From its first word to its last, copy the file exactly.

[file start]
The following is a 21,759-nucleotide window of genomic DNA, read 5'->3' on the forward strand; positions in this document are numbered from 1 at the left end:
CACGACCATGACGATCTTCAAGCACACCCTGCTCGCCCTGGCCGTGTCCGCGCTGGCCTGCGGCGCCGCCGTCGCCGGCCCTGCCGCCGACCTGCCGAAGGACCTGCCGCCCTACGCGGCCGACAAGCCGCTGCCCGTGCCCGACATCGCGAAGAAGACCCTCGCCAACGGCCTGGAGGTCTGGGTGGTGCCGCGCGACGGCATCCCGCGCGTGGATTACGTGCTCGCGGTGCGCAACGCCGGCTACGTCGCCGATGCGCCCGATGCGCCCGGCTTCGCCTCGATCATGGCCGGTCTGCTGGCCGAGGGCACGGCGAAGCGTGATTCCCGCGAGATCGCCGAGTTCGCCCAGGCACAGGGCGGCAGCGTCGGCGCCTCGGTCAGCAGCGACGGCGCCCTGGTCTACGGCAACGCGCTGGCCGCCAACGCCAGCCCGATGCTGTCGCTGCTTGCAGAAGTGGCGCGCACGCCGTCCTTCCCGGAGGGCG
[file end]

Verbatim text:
The following is a 21,759-nucleotide window of genomic DNA, read 5'->3' on the forward strand; positions in this document are numbered from 1 at the left end:
CACGACCATGACGATCTTCAAGCACACCCTGCTCGCCCTGGCCGTGTCCGCGCTGGCCTGCGGCGCCGCCGTCGCCGGCCCTGCCGCCGACCTGCCGAAGGACCTGCCGCCCTACGCGGCCGACAAGCCGCTGCCCGTGCCCGACATCGCGAAGAAGACCCTCGCCAACGGCCTGGAGGTCTGGGTGGTGCCGCGCGACGGCATCCCGCGCGTGGATTACGTGCTCGCGGTGCGCAACGCCGGCTACGTCGCCGATGCGCCCGATGCGCCCGGCTTCGCCTCGATCATGGCCGGTCTGCTGGCCGAGGGCACGGCGAAGCGTGATTCCCGCGAGATCGCCGAGTTCGCCCAGGCACAGGGCGGCAGCGTCGGCGCCTCGGTCAGCAGCGACGGCGCCCTGGTCTACGGCAACGCGCTGGCCGCCAACGCCAGCCCGATGCTGTCGCTGCTTGCAGAAGTGGCGCGCACGCCGTCCTTCCCGGAGGGCG